Interview by Amelia Chew & Ng Sock Cheng | Edited by Irene Ng

Interview with Luca Castellani, Secretary of the United Nations Commission on International Trade Law (UNCITRAL) Working Group IV (Electronic Commerce)1

The Emergence Conference 2018, jointly hosted by the UNCITRAL Regional Centre for Asia and the Pacific and the Asian Business Law Institute (ABLI), took place on 25 July 2018 in Singapore.

The conference took stock of emerging global and regional developments relating to the harmonization and convergence of international trade and commercial law, with a focus on their impact on regionalisation, especially for Asia. It provided a platform for experts and scholars to examine the impact of these developments and to consider various areas of political interest for UNCITRAL and ABLI from a regional perspective.

We sat down with for a chat with Luca Castellani, a legal officer in the Secretariat of the UNCITRAL, where he discharges the functions of secretary of UNCITRAL Working Group IV (Electronic Commerce) and promotes the adoption and uniform interpretation of UNCITRAL texts relating to sale of goods and electronic commerce.

What are your views on the discussions held at the Emergence Conference today?

This is the third such conference we’ve had and the first of its kind in Singapore. The goal of this conference is to elicit new views on different aspects of international trade law and international business transaction laws. I find it very interesting and particularly useful that many of the presentations are related to current developments in business and law. These presentations are welcome as they are not mere speculations and have practical application in the real world.

I hope that these discussions will continue and that the proceedings will be published. Ideally, topics which have been fervently researched and discussed will also be further developed and eventually morph into a proposal for UNCITRAL.

What do you think are some of the best practices in e-commerce law right now?

It is very difficult to define best practices. Currently, there may not yet be a consensus on which are the best practices in all fields. While some practices are good for those who choose to implement them, they may not be the best universally. We had very interesting presentations on the different approaches to e-commerce law in China and in the US, and if we were to put the European Union in the picture, you would have yet another position. Overall, one can see differences in practices as well in policy decisions based on different economic, social and political interests.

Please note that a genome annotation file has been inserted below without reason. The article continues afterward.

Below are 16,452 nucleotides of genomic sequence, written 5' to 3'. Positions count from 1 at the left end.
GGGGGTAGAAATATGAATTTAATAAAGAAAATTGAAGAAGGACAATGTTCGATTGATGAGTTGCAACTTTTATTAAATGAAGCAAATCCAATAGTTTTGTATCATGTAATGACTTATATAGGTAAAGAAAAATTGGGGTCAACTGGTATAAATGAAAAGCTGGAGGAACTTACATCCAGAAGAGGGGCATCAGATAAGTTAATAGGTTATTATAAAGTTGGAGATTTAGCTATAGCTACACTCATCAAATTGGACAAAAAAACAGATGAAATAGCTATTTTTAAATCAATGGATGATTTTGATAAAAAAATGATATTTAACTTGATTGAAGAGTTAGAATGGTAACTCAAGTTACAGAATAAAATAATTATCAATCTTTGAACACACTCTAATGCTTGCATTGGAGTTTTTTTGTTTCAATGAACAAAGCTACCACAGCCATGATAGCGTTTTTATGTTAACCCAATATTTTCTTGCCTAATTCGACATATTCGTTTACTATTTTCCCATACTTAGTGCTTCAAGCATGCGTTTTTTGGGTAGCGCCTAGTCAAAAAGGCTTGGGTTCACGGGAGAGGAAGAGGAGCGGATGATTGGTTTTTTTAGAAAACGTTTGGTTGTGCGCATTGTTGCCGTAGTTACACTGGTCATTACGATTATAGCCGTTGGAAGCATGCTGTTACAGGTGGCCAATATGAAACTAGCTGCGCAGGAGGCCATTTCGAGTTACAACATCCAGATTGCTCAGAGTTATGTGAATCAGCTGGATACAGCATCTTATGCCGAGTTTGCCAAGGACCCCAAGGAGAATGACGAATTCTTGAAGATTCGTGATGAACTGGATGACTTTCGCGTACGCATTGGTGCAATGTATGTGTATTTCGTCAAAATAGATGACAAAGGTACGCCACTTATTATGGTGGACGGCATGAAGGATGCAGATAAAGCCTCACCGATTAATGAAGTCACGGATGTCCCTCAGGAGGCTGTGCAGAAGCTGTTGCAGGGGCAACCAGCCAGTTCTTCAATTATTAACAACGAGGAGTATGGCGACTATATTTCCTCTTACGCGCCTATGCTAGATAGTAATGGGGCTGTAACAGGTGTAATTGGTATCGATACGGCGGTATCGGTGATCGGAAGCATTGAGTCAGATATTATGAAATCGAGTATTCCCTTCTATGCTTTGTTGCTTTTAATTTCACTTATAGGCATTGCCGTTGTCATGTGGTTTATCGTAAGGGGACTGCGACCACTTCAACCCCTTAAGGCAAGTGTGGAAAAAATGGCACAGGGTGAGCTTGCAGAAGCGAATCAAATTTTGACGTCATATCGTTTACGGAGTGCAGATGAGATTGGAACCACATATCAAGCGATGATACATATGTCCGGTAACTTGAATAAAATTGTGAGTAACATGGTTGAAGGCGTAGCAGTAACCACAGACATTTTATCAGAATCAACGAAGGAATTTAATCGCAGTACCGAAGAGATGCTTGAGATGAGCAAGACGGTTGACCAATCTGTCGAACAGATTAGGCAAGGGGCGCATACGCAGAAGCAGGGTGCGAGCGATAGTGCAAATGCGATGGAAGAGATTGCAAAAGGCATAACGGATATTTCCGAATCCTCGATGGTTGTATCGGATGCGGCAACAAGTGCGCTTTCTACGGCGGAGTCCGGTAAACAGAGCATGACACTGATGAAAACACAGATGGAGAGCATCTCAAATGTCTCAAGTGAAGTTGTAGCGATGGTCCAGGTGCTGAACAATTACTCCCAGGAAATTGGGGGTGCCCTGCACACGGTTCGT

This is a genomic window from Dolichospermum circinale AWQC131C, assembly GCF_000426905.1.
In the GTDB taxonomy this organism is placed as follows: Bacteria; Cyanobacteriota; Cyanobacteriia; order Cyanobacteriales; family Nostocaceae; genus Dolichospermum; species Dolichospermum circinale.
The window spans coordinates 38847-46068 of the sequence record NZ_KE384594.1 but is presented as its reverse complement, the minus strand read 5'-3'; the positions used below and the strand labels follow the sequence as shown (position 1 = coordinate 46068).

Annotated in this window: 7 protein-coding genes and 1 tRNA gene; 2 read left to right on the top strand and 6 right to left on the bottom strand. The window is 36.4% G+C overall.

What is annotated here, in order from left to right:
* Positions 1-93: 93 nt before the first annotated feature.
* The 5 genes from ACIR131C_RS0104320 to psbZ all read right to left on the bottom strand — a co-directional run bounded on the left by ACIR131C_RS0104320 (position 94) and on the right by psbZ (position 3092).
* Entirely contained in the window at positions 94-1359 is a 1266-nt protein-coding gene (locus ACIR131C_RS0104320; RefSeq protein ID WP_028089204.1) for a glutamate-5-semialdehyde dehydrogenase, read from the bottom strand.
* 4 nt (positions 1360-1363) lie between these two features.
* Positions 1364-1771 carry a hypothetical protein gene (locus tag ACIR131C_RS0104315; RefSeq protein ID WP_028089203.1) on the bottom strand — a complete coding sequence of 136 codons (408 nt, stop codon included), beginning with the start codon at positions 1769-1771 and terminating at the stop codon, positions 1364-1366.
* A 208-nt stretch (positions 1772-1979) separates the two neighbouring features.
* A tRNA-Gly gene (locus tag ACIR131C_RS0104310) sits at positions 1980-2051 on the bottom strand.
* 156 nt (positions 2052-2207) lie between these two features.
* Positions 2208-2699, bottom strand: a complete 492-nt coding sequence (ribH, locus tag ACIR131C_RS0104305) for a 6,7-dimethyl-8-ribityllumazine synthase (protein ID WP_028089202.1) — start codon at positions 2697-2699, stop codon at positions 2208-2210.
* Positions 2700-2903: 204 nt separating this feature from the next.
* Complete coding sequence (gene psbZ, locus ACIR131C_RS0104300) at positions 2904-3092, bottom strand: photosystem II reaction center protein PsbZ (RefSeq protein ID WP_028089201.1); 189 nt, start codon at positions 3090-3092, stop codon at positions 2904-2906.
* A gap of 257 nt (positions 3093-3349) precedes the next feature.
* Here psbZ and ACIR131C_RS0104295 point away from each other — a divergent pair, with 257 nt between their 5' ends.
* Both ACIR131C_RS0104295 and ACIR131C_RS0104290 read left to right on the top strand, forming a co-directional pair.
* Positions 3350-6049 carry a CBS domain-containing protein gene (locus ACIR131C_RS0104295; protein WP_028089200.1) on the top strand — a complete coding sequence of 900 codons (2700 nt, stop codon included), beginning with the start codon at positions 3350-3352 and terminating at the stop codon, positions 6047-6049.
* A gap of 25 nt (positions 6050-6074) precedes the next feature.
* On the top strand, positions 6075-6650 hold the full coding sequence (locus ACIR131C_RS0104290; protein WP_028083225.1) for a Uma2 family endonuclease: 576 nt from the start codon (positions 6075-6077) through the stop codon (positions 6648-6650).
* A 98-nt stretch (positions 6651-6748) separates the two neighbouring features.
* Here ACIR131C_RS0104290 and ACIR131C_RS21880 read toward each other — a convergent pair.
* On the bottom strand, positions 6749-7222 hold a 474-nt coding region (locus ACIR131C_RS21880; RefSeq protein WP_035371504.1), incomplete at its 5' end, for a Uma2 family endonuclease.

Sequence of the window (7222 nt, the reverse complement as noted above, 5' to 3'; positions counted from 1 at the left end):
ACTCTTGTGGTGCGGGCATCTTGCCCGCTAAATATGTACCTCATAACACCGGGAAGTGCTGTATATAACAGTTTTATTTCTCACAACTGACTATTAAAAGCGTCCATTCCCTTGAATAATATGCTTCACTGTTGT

Image Credit: Asia Business Law Institute (ABLI)

What are the possible challenges in implementing UNCITRAL model laws in the Southeast Asian context?

ASEAN has huge potential and has already made some very wise decisions. For instance, there is a consensus to use UNCITRAL text on electronic commerce to enable the use of electronic transactions, signatures and the like. The challenge here is not only the enactment of UNCITRAL model laws and treaties, but also their implementation. All ASEAN member states, in one way or another, express their support for UNCITRAL texts on electronic commerce. But some of them enact and implement them in a manner which is closer to the original model, while others have made significant changes to that model.

Implementation of a uniform legal text is closely connected to its interpretation. In some cases, more attention is paid to interpreting the text in a uniform manner across jurisdictions. Most of the time, unfortunately, we don’t know how the text is interpreted, because we don’t have the required information, i.e. the case law.

Therefore, the real challenge is ensuring that each country has sufficient capacity to both pass and implement uniform legislation. This may require more attention and action, which would in turn call for better coordinating existing resources and for providing additional ones.